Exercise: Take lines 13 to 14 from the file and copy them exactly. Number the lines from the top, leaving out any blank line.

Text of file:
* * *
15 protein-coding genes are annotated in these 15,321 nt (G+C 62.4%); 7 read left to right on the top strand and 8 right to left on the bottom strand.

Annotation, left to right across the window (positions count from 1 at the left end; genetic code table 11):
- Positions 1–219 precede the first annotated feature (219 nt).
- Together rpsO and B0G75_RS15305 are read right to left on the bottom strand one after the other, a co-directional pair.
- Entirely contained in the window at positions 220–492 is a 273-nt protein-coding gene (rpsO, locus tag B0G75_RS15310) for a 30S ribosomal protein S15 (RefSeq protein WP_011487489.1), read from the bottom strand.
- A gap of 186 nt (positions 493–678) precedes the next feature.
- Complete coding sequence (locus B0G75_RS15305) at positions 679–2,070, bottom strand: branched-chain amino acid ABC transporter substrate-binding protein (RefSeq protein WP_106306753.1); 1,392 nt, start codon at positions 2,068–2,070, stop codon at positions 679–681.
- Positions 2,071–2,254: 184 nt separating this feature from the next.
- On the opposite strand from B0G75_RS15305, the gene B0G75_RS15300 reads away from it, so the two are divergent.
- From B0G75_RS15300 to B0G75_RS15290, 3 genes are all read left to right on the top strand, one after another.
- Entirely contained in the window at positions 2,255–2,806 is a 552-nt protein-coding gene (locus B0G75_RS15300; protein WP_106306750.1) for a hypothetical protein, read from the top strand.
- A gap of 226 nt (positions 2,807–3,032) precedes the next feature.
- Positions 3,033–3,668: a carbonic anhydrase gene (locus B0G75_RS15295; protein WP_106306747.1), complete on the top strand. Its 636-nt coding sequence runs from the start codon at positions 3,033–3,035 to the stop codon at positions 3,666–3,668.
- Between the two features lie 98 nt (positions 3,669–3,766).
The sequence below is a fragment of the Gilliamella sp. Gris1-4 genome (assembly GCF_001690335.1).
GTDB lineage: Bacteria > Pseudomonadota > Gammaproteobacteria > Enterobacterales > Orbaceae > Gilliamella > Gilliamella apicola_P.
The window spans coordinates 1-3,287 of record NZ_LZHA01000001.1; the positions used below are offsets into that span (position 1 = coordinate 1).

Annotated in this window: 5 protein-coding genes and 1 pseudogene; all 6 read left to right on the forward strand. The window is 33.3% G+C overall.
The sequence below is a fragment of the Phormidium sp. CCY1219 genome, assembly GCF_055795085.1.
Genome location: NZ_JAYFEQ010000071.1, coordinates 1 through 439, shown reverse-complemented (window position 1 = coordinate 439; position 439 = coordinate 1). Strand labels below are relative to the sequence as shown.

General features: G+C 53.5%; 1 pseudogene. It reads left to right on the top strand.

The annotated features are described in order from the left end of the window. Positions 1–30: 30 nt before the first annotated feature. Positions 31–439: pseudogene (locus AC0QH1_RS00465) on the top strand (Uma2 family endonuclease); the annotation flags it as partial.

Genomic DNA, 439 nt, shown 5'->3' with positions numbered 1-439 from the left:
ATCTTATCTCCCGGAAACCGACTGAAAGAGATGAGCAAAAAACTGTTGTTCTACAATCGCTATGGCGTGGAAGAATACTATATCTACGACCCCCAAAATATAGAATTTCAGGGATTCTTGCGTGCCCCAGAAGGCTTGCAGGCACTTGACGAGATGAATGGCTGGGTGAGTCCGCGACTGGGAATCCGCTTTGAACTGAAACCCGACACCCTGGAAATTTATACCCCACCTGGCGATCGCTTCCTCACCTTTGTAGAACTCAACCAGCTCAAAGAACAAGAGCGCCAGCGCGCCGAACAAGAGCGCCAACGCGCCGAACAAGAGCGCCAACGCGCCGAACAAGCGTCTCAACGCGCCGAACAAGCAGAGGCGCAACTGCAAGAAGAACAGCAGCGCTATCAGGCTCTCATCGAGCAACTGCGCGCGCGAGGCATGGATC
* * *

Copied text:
- Positions 3,033–3,668: a carbonic anhydrase gene (locus B0G75_RS15295; protein WP_106306747.1), complete on the top strand. Its 636-nt coding sequence runs from the start codon at positions 3,033–3,035 to the stop codon at positions 3,666–3,668.
- Between the two features lie 98 nt (positions 3,669–3,766).